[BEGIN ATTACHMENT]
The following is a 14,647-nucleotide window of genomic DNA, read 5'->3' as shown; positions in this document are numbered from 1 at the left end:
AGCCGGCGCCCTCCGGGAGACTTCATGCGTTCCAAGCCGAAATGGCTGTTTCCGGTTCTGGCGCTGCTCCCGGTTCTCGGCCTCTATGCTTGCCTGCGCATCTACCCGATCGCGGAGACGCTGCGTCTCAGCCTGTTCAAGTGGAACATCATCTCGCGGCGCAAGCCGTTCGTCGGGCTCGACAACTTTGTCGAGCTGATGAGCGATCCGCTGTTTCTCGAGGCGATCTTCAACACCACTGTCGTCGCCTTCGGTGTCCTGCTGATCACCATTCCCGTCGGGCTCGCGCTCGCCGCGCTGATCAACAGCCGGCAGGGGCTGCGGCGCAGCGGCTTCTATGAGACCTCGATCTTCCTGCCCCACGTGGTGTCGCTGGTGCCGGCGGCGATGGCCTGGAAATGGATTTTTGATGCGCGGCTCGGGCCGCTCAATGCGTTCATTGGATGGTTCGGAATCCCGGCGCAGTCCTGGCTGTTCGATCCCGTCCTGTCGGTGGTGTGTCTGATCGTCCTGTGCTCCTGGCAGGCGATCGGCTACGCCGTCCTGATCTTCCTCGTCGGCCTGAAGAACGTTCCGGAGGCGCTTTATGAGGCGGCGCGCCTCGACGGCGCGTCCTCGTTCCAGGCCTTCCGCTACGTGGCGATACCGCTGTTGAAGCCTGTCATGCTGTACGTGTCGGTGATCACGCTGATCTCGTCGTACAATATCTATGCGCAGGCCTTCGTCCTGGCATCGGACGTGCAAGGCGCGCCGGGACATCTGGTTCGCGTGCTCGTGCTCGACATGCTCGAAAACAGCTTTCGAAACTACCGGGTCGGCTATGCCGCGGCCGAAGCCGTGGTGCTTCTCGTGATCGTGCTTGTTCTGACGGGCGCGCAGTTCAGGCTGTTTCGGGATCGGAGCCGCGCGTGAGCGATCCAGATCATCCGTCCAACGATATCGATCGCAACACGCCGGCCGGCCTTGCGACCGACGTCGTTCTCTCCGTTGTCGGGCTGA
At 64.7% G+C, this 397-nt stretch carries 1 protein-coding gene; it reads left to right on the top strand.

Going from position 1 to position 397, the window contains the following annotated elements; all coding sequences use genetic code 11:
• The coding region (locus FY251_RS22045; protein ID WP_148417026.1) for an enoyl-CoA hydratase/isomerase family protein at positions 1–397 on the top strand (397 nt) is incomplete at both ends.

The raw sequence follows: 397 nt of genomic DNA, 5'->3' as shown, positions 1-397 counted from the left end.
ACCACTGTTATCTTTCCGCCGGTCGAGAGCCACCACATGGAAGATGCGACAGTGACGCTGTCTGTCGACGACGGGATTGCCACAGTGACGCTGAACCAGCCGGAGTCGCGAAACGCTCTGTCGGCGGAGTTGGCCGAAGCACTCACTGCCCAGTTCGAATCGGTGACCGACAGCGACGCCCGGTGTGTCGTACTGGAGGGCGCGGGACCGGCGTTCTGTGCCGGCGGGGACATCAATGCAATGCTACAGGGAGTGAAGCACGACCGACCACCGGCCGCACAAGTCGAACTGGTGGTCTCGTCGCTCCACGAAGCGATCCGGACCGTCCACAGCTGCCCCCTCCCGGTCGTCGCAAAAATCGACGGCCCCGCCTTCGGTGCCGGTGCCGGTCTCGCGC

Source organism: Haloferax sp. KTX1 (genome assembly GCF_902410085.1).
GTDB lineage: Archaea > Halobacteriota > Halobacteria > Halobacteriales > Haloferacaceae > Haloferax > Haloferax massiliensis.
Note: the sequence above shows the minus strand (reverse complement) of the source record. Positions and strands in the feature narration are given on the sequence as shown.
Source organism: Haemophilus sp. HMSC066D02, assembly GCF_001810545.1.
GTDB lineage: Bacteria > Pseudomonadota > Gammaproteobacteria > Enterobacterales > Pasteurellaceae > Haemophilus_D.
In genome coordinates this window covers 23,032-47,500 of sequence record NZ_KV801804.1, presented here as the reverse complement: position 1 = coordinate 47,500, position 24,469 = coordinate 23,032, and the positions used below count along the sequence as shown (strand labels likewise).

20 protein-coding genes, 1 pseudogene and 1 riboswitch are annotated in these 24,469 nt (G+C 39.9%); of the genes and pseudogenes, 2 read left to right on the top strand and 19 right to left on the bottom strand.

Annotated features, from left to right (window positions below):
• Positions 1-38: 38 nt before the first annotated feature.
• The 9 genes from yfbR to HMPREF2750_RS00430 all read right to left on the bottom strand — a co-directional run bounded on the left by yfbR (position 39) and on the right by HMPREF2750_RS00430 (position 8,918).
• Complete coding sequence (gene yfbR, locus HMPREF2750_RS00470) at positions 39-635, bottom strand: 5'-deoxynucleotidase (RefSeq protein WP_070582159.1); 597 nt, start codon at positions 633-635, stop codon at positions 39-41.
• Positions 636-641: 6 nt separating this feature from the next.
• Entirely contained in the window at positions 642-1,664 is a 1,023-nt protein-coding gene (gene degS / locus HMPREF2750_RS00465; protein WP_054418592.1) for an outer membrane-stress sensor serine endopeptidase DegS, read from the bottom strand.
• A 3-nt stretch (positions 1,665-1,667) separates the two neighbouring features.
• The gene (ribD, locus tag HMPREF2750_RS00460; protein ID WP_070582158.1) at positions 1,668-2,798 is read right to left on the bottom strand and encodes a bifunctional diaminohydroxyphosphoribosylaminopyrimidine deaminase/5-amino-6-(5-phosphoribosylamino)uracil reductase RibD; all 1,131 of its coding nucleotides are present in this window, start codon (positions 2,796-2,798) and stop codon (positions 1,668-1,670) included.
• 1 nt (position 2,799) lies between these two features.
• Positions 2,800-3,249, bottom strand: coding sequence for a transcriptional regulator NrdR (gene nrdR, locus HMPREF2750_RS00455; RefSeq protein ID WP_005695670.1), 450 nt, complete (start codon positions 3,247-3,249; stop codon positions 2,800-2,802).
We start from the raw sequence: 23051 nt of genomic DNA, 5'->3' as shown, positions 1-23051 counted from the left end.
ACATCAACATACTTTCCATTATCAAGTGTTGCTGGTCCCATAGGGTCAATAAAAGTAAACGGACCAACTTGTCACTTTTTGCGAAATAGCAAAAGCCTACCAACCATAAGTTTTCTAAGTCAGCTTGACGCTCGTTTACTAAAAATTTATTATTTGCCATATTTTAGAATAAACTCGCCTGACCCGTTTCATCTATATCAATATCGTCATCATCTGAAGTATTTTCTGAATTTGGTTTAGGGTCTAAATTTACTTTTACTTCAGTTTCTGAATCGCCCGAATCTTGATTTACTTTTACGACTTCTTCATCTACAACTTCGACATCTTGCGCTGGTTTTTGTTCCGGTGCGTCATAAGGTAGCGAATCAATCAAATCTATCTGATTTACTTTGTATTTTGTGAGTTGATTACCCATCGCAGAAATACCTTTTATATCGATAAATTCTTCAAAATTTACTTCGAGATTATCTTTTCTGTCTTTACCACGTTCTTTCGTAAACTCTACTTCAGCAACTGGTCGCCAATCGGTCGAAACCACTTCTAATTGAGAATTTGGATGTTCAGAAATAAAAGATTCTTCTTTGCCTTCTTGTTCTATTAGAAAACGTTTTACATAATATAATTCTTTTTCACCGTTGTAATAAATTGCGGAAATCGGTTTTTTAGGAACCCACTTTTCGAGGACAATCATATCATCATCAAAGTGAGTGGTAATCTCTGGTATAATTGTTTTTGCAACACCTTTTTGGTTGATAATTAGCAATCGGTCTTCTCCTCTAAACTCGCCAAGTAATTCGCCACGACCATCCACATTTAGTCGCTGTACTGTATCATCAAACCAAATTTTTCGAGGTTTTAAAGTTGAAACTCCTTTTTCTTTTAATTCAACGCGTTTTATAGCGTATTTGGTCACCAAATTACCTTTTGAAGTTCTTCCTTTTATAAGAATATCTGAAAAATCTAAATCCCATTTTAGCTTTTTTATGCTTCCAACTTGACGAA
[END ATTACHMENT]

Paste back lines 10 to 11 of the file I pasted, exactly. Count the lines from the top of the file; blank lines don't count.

Note: the sequence above shows the minus strand (reverse complement) of the source record. Positions and strands in the feature narration are given on the sequence as shown.
Source organism: Haemophilus sp. HMSC066D02, assembly GCF_001810545.1.